Researchers claim to have found “simple” way to hack Amazon’s heavily advertised Key service.
Researchers at Rhino Security Labs have apparently identified a serious flaw in Amazon’s Key delivery service and the associated Cloud Cam security camera that comes with it. The problem could allow criminals posing as couriers to easily tamper with the web camera, knock it offline, and fool unsuspecting home owners into thinking that their home is empty, when the reality is far from the truth.
The researchers released their findings to the world earlier this week, showing that a relatively basic program can be run from any computer in Wi-Fi range, to not only disable the camera but freeze the image it is broadcasting. Any legitimate user watching their live or recorded stream therefore sees only their closed door meaning rogue delivery drivers could stealthily and easily steal from peoples homes, even if they are monitoring their door closely.
It’s a steal
Amazon offer the Key service for a mere $249. For that initial outlay, the company sells a special smart door lock and the special in-home wireless camera aimed at the door. Official delivery drivers then use an app to alert Amazon they have arrived, and the company then activate the camera and unlock the door remotely, and the driver then drops off the package, and then tells Amazon to lock the door.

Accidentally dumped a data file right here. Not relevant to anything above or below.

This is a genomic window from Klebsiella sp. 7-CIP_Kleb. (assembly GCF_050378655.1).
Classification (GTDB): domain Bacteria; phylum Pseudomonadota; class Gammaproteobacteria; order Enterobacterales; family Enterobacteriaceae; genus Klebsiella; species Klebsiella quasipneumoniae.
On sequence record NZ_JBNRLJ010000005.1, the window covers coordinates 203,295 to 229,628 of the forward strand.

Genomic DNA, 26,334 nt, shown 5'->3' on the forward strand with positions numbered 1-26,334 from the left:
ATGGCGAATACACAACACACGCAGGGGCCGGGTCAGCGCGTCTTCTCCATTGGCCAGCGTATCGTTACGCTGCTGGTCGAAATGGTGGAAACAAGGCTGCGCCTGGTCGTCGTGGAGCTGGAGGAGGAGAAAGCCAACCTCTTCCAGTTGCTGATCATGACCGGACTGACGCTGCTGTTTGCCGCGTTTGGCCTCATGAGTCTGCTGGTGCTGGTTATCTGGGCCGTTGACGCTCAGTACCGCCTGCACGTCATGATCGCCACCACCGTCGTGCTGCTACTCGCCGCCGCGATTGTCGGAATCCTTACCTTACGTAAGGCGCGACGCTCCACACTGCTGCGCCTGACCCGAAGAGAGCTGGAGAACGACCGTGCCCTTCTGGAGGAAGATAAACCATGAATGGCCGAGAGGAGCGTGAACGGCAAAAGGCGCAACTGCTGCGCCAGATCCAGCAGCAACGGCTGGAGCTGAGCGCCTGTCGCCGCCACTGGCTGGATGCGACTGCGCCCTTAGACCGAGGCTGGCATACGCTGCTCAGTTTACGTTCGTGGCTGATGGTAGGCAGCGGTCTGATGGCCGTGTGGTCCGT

However, Rhino Labs have successfully demonstrated a successful “de-authentication attack.” You can watch the video here. Rhino showed that by continuously blocking the wi-fi signal repeatedly, the image on the Amazon Key app can be frozen until the Wi-Fi jamming ends. The Rhino video then shows a “rogue” delivery person unlocking the door and then clandestinely entering the house while to all intents and purposes the door looks like it has never been opened, at least according to the Cloud Cam feed.
“By being able to disable the camera, we’re essentially reducing that security to essentially just providing a physical key to your home,” said Rhino’s CEO Ben Caudill.
Problem? What problem?
For its part, Amazon told CBS News they do not believe customers would or could be put at risk by the Key service vulnerability. Amazon have stated in their view that the apparent flaw is not a security issue and they say they thoroughly background-check their delivery drivers.
Researchers at Rhino said they were surprised that such a basic vulnerability has been fund in a system designed and sold by one of the world’s biggest Tech companies, that literally opens people’s doors…
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